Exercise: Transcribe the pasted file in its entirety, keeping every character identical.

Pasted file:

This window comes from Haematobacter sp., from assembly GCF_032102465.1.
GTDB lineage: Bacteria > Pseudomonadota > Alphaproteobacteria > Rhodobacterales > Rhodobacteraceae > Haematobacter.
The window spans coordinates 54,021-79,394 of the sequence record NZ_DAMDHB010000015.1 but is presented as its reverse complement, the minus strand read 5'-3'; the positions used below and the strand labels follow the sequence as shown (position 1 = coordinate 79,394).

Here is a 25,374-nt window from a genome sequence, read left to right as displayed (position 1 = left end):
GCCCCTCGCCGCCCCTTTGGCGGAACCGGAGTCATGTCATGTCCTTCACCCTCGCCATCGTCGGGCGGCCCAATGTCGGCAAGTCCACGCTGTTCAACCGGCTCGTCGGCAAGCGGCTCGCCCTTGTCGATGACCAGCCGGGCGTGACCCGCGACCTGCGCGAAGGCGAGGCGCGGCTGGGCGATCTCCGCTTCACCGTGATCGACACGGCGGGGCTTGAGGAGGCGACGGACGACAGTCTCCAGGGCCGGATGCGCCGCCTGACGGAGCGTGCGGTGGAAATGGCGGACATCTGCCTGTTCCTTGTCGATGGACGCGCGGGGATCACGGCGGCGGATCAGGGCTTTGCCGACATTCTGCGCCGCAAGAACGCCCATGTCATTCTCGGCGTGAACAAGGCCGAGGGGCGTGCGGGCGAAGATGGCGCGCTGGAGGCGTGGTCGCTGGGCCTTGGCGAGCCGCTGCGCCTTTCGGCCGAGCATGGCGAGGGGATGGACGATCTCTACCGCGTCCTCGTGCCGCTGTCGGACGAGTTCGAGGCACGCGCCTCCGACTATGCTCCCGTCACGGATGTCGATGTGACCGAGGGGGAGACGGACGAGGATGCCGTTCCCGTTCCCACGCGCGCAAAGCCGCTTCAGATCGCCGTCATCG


This window comes from Haematobacter sp., from assembly GCF_032102465.1.
GTDB lineage: Bacteria > Pseudomonadota > Alphaproteobacteria > Rhodobacterales > Rhodobacteraceae > Haematobacter.
The window spans coordinates 54,021-79,394 of the sequence record NZ_DAMDHB010000015.1 but is presented as its reverse complement, the minus strand read 5'-3'; the positions used below and the strand labels follow the sequence as shown (position 1 = coordinate 79,394).

Here is a 25,374-nt window from a genome sequence, read left to right as displayed (position 1 = left end):
GCCCCTCGCCGCCCCTTTGGCGGAACCGGAGTCATGTCATGTCCTTCACCCTCGCCATCGTCGGGCGGCCCAATGTCGGCAAGTCCACGCTGTTCAACCGGCTCGTCGGCAAGCGGCTCGCCCTTGTCGATGACCAGCCGGGCGTGACCCGCGACCTGCGCGAAGGCGAGGCGCGGCTGGGCGATCTCCGCTTCACCGTGATCGACACGGCGGGGCTTGAGGAGGCGACGGACGACAGTCTCCAGGGCCGGATGCGCCGCCTGACGGAGCGTGCGGTGGAAATGGCGGACATCTGCCTGTTCCTTGTCGATGGACGCGCGGGGATCACGGCGGCGGATCAGGGCTTTGCCGACATTCTGCGCCGCAAGAACGCCCATGTCATTCTCGGCGTGAACAAGGCCGAGGGGCGTGCGGGCGAAGATGGCGCGCTGGAGGCGTGGTCGCTGGGCCTTGGCGAGCCGCTGCGCCTTTCGGCCGAGCATGGCGAGGGGATGGACGATCTCTACCGCGTCCTCGTGCCGCTGTCGGACGAGTTCGAGGCACGCGCCTCCGACTATGCTCCCGTCACGGATGTCGATGTGACCGAGGGGGAGACGGACGAGGATGCCGTTCCCGTTCCCACGCGCGCAAAGCCGCTTCAGATCGCCGTCATCG